Opioids’ Serious Adverse Effects Came Up In Only 12% Of Doctor, Sales Rep Interactions, Analysis Finds
And the addictive quality of the painkillers was mention in only 49 percent of the interactions. Meanwhile, 59% of the physicians judged the quality of the scientific information the sales reps provided to be good or excellent. Other news on the opioid crisis comes out of Wyoming.
As Opioid Crisis Intensified, Many Family Doctors Liked Promotional Pitches
As the opioid crisis accelerated a decade ago, pharmaceutical sales reps emphasized the benefits of the addictive painkillers, but rarely mentioned serious harms — and physicians generally believed the information was sufficiently useful to consider additional prescribing, according to a new analysis. Specifically, the health benefits of opioids — such as tramadol and hydromorphone — were discussed in 78% of the interactions, but in 54% of the meetings, adverse events were not mentioned. Serious adverse events did come up, but in only 12% of the encounters. Meanwhile, safety claims, such as statements that the pills were well tolerated, were mentioned nearly half of the time, or 49%. (Silverman, 2/13)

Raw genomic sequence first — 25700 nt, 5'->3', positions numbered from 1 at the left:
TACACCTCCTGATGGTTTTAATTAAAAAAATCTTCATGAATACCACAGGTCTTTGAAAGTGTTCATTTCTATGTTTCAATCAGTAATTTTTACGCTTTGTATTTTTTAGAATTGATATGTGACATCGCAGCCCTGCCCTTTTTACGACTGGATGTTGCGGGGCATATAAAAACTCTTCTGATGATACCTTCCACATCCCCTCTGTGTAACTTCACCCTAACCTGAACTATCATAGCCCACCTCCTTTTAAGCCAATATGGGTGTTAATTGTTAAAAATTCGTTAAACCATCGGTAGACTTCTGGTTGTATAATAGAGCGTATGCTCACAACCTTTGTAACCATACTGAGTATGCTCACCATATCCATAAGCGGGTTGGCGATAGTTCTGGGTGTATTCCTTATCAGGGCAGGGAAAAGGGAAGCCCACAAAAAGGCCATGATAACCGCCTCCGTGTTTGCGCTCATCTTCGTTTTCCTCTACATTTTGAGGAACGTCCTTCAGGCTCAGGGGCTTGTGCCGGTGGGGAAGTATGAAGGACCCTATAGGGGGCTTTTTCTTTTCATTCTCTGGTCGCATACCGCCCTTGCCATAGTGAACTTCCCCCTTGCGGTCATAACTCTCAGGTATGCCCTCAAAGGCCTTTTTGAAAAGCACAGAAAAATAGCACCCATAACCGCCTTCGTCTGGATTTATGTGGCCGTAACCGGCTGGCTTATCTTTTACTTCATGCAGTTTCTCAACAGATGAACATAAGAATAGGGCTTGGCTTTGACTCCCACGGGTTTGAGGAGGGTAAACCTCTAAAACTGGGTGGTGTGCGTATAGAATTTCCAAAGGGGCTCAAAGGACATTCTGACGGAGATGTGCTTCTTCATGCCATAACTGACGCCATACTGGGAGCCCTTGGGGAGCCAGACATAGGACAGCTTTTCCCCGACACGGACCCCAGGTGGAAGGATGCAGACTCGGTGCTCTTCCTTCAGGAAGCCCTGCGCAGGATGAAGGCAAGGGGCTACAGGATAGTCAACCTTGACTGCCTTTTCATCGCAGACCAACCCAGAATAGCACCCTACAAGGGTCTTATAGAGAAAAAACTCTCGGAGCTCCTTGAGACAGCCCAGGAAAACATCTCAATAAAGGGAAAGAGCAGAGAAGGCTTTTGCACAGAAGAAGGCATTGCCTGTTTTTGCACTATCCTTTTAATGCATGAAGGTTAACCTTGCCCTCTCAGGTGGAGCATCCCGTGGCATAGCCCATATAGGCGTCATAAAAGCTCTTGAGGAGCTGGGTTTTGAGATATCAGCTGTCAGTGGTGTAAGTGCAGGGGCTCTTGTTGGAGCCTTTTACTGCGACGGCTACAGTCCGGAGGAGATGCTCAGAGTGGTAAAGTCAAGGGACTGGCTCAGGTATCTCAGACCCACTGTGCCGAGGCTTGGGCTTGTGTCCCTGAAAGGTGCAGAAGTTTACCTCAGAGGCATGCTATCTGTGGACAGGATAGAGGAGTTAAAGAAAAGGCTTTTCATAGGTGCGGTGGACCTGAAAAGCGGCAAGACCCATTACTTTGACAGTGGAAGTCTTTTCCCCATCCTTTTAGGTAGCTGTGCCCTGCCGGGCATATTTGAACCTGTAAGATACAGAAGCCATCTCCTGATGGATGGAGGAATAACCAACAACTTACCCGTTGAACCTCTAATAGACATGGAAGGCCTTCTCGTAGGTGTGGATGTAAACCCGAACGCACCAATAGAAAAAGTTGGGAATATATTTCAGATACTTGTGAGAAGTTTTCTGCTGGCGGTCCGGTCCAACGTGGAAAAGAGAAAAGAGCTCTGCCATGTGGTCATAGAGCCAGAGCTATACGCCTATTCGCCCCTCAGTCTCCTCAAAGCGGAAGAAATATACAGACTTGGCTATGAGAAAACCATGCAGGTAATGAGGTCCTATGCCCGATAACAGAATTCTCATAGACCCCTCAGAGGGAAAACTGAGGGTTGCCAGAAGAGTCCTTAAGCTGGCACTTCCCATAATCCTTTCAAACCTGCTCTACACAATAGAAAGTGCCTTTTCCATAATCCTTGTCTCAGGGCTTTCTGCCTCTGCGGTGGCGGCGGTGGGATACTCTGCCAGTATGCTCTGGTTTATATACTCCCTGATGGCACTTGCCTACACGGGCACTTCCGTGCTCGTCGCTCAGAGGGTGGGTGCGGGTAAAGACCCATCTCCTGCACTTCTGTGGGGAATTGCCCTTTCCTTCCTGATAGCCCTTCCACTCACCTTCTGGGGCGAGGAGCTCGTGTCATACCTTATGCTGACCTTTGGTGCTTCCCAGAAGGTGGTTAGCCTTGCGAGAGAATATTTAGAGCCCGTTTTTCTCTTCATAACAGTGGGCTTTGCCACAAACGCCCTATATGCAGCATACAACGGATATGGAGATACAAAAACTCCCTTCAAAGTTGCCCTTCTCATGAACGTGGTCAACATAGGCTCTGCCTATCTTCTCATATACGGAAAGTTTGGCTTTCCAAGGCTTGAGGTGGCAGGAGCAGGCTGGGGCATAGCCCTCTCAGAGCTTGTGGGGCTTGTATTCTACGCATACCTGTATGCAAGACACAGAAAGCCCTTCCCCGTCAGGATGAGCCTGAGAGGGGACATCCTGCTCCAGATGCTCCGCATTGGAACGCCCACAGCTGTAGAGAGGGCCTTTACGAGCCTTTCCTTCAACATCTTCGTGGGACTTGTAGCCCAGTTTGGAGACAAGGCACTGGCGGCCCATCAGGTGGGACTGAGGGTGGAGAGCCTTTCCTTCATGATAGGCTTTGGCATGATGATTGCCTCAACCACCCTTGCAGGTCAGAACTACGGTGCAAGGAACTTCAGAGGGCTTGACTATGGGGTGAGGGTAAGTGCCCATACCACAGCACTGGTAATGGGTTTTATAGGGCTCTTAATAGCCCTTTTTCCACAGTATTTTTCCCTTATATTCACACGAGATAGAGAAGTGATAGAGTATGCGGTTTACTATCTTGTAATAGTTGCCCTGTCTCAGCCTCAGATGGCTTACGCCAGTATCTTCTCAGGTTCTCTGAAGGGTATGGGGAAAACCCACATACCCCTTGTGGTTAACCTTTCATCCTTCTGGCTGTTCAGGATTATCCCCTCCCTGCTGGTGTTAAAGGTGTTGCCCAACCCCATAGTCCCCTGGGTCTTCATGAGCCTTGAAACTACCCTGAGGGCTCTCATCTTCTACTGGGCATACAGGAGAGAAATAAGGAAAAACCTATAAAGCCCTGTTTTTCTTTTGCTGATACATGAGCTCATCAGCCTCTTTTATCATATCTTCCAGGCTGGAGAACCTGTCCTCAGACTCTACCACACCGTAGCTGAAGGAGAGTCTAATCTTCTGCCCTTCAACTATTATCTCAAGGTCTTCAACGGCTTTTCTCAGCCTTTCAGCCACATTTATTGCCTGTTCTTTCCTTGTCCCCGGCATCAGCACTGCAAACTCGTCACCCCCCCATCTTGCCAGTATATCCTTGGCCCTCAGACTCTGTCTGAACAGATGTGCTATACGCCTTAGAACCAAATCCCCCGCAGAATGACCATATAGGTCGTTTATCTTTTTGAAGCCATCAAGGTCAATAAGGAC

Wyoming Public Radio:
Campbell County School District Considering Carrying Opioid Overdose Medication In Schools
Under Wyoming law, any person can go to a pharmacy and ask for a prescription of naloxone, which is a medication that temporarily reverses an opioid overdose. Now, the Campbell County School District's Board is considering instituting a policy that would allow trained staff to carry and administer it on school grounds. (Wheeler, 2/13)